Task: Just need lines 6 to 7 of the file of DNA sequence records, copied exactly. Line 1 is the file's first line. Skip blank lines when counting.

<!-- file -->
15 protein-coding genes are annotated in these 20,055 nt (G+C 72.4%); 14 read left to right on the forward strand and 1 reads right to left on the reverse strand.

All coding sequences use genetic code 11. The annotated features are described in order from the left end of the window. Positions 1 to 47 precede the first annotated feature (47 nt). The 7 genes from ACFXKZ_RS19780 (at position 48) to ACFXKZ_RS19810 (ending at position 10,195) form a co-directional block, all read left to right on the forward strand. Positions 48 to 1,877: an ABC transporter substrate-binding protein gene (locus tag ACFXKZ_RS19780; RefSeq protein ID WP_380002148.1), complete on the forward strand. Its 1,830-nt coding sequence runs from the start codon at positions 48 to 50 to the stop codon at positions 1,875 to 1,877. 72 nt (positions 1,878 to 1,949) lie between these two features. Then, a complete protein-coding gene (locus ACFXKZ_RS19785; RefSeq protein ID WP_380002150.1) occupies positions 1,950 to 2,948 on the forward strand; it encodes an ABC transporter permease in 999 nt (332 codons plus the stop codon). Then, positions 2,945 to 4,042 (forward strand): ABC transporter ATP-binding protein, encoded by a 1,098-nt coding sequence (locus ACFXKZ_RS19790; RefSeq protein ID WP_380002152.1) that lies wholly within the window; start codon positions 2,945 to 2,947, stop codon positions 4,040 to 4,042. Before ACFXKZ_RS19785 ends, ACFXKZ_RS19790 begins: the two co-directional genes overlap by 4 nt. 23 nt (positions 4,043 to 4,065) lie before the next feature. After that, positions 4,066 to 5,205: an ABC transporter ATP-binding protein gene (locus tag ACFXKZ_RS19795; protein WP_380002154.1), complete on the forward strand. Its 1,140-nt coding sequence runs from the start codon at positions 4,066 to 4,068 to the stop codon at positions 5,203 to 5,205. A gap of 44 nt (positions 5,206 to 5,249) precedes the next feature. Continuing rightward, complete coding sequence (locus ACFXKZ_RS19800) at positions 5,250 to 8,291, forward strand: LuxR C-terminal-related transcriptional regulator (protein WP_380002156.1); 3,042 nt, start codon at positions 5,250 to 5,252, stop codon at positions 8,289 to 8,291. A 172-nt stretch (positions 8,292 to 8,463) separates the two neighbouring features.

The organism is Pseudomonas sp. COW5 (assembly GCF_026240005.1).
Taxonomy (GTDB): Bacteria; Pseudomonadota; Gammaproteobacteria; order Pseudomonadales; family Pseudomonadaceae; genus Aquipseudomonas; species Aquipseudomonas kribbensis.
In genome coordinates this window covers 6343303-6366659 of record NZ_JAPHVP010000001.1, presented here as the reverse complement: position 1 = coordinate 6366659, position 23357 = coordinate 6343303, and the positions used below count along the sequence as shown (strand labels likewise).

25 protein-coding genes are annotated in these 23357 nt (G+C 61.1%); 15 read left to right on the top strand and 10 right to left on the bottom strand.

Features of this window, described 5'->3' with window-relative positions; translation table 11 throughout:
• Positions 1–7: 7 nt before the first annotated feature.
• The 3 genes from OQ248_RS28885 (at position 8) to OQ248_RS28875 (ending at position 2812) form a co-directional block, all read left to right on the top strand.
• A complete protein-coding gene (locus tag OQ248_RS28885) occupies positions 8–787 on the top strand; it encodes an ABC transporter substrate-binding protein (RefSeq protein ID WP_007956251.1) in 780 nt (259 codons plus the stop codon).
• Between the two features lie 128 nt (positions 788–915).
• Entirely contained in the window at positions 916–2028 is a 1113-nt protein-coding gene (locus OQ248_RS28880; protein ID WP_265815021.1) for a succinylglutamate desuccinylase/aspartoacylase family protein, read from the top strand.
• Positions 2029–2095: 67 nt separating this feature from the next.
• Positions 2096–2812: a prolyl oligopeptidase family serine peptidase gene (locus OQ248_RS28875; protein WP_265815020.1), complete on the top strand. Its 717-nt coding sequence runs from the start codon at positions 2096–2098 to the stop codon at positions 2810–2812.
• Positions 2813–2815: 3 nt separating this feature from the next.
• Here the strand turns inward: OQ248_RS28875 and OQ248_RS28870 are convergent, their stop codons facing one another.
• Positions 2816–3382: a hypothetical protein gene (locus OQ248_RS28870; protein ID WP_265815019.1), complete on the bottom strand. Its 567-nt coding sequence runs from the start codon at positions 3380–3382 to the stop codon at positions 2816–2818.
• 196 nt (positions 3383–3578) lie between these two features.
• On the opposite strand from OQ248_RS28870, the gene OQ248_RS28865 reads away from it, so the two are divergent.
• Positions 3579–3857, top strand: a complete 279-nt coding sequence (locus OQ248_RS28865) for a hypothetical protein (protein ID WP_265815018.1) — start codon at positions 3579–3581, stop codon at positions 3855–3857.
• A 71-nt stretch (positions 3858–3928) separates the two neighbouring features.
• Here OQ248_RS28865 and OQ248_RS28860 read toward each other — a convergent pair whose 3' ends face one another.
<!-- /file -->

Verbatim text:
25 protein-coding genes are annotated in these 23357 nt (G+C 61.1%); 15 read left to right on the top strand and 10 right to left on the bottom strand.

Features of this window, described 5'->3' with window-relative positions; translation table 11 throughout: